On Swing and Jive: Jeremy Monteiro’s “The Art of Trio” Dazzles through the Night

Words By Chang Tou Liang

In classical piano trios of the 18th century, there was no doubt who the boss was. The violinist and cellist of Haydn and Mozart’s piano trios provided back-up to the keyboardist, usually the composer himself, by doubling his lines or playing accompanying bass and decorative figurations. It seemed that way too in Jeremy Monteiro’s latest trio concert. Bassist Ben Poh and drummer Soh Wen Ming walked on stage in near darkness, before the lights came on as Singapore’s King of Swing strode to the grand piano. Everyone knew their stations, and so it seemed.

It was Jeremy who opened with an improvisation in Dave Brubeck’s ‘In Your Own Sweet Way’. After establishing mood and rhythm, bass and drums entered the mix. Jazz improvisation is a curious art, a combination of spontaneity with pre-arranged routines. What proportion of which takes place is only known to the players, but the secret is to make everything sound freshly conjured at the spur of the moment. The trio made Brubeck’s classic their own, leaving the original distant in the memory.

The theme from the Flintstones (the Hanna Barbara stone-age family) by Hoyt Curtin will be familiar to most. Soon after the melody was heard, it underwent transformation. What remained was the driving rhythm from Soh’s drums over which variations were piled on successively. A final reprise of the original theme brought this livewire to a close.

It was time for Jeremy to sing, and he revealed to the audience the reality of Covid antigen pre-testing. He had to obtain a negative swab to guarantee non-infectiousness. It was a small price for pay but well worth it as he shared two songs which his father sang to woo his mother. Chris Smith’s ‘I’m Confessing I Love You’ and Jimmy McHugh’s ‘I’m In The Mood For Love’ were crooned with an insouciant tenderness which only he knew how. There were more keyboard acrobatics than singing, but he showed he meant every word of it.

Speaking about the pandemic and circuit breakers, Monteiro admitted this to being his third gig in a lean time, and having worn long pants only for the tenth time in many months. Creative juices nonetheless flowed in his new pandemic piece ‘Boogaloo Hullabaloo’. A commentary on all the fuss, it was characterised by a frenetic rhythm and pace set by Soh on the drums. More contemplative was ‘Life Goes On’, a much older piece also written at a time of loss, crisis and self-reflection. Here, Poh’s bass provided the melody. It was good to see Jeremy’s partners coming into their own and exhibiting great chemistry with him.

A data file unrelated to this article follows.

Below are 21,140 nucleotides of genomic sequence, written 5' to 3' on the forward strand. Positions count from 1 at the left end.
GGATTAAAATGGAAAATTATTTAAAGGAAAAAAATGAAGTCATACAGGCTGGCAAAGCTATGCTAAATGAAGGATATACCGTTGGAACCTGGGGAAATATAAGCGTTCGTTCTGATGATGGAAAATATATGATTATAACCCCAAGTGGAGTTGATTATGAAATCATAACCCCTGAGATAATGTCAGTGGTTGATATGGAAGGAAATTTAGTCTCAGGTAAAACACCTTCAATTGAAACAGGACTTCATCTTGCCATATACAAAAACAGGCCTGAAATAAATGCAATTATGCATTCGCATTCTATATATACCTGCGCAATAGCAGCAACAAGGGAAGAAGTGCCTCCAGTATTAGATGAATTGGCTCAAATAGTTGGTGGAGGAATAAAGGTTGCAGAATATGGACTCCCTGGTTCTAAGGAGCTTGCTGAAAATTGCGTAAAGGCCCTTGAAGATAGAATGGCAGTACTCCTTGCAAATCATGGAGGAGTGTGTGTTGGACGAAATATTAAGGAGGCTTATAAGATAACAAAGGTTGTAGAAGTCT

The most exuberant number was the late-lamented Chick Corea’s ‘Spain’, performed as a tribute. It was at the 1988 Montreux Jazz Festival when Jeremy and the American legend (who perished from cancer in February) appeared on the same stage. There was the iconic quote from Joaquin Rodrigo’s ‘Concierto de Aranjuez’ to begin, merely the prelude to the highly kinetic Cuban rhythms that followed. There was also a quote from ‘As Time Goes By’ (Casablanca), possibly a response to ‘Life Goes On’ that preceded, before and all-out full-blooded jamboree to its conclusion.

‘Carousel In A Child’s Mind’, was written for Jeremy’s now grown-up son (also a clinical psychologist) when he was a toddler. Essentially a waltz, its whimsical and child-like character was captured to perfection. An hour and a half had passed seamlessly, and it was time to depart. As Poh and Soh exited, Jeremy was left on his own to offer as encore a mash-up of John Lennon’s Yesterday and Imagine, bringing a close to a highly enjoyable but solid session of intense music-making.

In conjunction with the show, Jeremy graciously provided some notes on the nuances of Jazz and his journey through the world of music.

Let’s talk a little about how you got started on the piano. Did you have piano lessons with a teacher, who got you playing the classics like Bach, Beethoven and their lot?

When I was six, my parents started me on classical piano lessons with a Ms Kwek who lived down the street in Pasir Panjang. My most influential piano teacher was Tan Tze Tong in Kita Kinabalu, Sabah where we lived for three years. He was the first teacher who could clearly illustrate on the keyboard everything he was trying to teach me, from articulation to expression. He laid the foundation for me to develop good phrasing, the bridge between craft and art which we all struggle to cross.

About jazz, one cannot be instructed exactly how to swing or jive. I imagine much of your jazz was self-taught, by experimenting on chords, trying out variations and sequences on the piano. Was that how you got started?

Nowadays, one can study how to play or compose jazz up to doctorate level. However the “inventors” of jazz based their playing on the music of their African forebears blended with early classical training. Some managed to assimilate different musical traditions such as Jelly Roll Morton, WC Handy and Buddy Bolden. The person who developed a cogent way to play this music, and credited as the father of modern jazz, was Louis Armstrong. The form he “invented” in 1927, that of playing the melody, followed by a series of soloists one after another is still largely in place today.